Review by Alison Stoddart
In the refurbished Sutherland Arts Theatre, with its art deco ambiance, a wonderfully fluffy romp of a musical unfolded to the delight of the opening night crowd. The atmosphere was fun and expectant from the largely family and friends audience the moment the first note was sung. Xanadu the Musical was presented by Ikigai Entertainment, whose founder, Lacinda Fisk, was the lead role. Along with the strikingly Jim Carrey-like Kurt Russo, the duo played the romantic leads with charisma and charm and very good voices.
The show was based on the movie starring Olivia Newton John, a timely presentation as the opening weekend was also when the memorial for Newton John was held. All the famous songs were presented with Xanadu, I’m Alive and Evil Woman renditions warmly received. Only ‘Magic’, Olivia’s famous chart topping success, was a bit weak by Fisk as she negotiated roller skates and pirouettes while singing. That said, she is an engaging performer and I’m sure her performance will improve with each night.
The storyline of Xanadu is a meshing of roller disco, Greek mythology and 1940’s Hollywood musicals. Eight muses, the children of Zeus, are brought to earth chasing Kira, their head muse whose sole purpose is to inspire artist Sonny to realise his dream of a roller disco in a disused building managed by Danny (Alexander Morgan sporting a surprisingly beautiful voice).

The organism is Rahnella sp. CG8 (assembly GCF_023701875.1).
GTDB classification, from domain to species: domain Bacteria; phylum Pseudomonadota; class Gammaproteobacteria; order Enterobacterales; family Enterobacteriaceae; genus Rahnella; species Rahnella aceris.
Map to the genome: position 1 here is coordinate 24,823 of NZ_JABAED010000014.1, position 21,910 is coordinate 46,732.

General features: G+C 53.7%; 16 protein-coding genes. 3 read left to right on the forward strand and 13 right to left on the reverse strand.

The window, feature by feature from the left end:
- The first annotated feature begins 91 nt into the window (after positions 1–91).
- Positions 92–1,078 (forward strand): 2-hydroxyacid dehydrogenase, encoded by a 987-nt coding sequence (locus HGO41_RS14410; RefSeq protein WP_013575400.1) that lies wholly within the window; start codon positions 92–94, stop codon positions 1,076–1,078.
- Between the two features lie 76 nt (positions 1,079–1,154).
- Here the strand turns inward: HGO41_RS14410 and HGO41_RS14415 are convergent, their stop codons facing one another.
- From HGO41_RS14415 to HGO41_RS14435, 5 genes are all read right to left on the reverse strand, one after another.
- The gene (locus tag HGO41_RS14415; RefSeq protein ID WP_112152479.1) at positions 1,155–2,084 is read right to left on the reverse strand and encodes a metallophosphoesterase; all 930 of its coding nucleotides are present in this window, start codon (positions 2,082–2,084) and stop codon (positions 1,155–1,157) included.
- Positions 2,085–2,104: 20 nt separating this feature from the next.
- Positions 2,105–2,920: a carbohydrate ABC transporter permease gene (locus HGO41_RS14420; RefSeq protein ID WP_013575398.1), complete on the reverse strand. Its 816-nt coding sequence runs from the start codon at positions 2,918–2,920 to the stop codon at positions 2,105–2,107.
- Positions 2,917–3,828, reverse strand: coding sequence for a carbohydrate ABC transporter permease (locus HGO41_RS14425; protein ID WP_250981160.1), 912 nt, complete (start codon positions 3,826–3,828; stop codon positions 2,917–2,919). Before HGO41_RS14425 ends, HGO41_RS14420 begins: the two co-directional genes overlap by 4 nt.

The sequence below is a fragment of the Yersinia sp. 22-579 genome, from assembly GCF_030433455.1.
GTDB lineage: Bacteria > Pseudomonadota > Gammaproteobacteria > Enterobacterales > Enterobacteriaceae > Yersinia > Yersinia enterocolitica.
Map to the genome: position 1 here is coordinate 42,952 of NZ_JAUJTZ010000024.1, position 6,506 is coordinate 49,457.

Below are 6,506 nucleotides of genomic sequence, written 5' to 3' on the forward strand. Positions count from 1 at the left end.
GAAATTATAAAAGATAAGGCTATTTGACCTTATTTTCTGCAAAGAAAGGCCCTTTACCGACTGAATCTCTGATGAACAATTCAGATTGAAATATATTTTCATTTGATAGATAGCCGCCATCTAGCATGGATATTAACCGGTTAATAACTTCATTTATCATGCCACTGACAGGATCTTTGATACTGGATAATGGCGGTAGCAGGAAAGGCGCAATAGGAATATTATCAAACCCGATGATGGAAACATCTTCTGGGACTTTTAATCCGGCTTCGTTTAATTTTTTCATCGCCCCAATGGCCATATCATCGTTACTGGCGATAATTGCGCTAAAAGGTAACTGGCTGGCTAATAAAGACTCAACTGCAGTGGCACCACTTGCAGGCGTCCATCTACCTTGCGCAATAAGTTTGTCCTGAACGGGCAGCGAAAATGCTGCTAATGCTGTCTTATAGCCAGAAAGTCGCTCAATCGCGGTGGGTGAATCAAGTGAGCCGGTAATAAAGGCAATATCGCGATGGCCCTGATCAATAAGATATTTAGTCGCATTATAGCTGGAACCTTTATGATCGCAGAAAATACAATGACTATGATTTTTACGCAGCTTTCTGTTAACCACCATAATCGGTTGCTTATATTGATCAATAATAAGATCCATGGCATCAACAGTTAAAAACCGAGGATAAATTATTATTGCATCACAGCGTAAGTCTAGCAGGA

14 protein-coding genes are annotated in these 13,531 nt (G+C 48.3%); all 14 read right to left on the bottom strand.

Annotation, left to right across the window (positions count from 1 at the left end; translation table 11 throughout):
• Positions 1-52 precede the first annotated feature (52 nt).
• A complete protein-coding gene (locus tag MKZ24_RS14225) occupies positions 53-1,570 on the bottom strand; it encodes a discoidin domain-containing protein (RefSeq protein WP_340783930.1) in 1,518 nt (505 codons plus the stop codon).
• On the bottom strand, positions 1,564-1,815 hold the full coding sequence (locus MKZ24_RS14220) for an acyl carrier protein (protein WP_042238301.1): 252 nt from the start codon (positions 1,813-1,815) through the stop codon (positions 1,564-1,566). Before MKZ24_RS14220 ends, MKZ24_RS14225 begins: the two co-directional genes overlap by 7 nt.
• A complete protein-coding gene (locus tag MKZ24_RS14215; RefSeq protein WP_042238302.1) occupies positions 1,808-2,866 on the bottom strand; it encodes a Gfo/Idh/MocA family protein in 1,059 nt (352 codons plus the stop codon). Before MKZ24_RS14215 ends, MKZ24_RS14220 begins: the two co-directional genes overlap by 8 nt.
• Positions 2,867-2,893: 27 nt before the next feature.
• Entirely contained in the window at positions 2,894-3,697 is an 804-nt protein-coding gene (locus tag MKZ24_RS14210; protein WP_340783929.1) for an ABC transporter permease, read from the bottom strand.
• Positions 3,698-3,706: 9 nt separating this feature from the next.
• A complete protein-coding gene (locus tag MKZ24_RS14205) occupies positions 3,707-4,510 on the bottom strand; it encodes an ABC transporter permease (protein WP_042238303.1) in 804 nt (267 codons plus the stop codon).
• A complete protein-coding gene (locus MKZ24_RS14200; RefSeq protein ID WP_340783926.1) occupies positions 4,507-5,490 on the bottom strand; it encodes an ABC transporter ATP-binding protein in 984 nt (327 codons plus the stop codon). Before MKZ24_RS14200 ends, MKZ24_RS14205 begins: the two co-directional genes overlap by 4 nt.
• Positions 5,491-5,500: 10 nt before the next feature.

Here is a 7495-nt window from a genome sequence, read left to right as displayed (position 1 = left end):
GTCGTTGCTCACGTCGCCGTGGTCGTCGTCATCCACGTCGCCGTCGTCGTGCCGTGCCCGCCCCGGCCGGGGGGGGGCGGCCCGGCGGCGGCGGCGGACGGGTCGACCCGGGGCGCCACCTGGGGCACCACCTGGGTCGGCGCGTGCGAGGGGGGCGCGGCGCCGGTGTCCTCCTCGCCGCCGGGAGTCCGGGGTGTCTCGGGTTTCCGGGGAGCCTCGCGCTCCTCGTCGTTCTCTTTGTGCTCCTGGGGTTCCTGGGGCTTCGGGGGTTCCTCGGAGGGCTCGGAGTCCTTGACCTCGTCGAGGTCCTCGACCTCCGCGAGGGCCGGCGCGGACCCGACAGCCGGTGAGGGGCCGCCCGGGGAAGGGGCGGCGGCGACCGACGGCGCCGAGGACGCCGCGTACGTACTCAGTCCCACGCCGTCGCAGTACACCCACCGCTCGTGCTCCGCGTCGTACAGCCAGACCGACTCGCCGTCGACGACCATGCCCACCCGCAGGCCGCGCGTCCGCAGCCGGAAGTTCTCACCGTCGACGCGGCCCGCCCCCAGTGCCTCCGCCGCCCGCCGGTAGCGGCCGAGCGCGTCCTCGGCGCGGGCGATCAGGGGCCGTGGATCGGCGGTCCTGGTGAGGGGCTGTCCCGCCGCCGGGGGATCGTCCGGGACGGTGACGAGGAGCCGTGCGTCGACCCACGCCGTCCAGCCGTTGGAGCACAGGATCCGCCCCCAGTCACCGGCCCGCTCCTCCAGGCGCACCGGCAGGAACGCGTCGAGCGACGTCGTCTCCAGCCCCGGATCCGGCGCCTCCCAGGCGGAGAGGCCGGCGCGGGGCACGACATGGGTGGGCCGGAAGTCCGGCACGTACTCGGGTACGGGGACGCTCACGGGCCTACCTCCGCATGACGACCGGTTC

The cast included Tanya Boyle and Sabrina Kirkham as the comic relief in the form of the evil muses who try to bring down Kira. Their inane giggling soon became infectious, and their physical theatricality was highly amusing. In fact all the cast were very appealing and fun. They adapted to minor hitches and were professional in the way they laughed off a misplaced coat donning.
Every single cast member brought their own quality to the show, all being equally professional, and after probably a nervous start, they settled into their roles and enjoyed themselves. They even poked fun at themselves with a pertinent comment about ‘double casting’.
There were guest appearances from cherubs and Pegasus winged horses and the entrance of a centaur was very funny.
The show also had aspects of metatheatre, with a commentary on itself, a the breaking of the ‘fourth wall’, very Shakespeare -like.
The lighting was clear but had a tendency to shine right into the audience at times, making them raise hands and arm to shield the glare. The choreography, while strong in the whole ensemble performances, was lacking that extra oomph with some individual performances, that could have elevated the show.
The success of the show was also attributed to the standout expertise of the live band down under the stage in the orchestra pit. These four musicians (two keyboards, drums and guitar) were outstanding in providing the music.
These suburban Sydney theatrical productions are extremely polished and professional. Hats off to Ikigai Entertainment for a thoroughly entertaining performance as their first foray.
And the world’s biggest earworm (Xanadu) will not doubt follow all audience members home at the end of the night.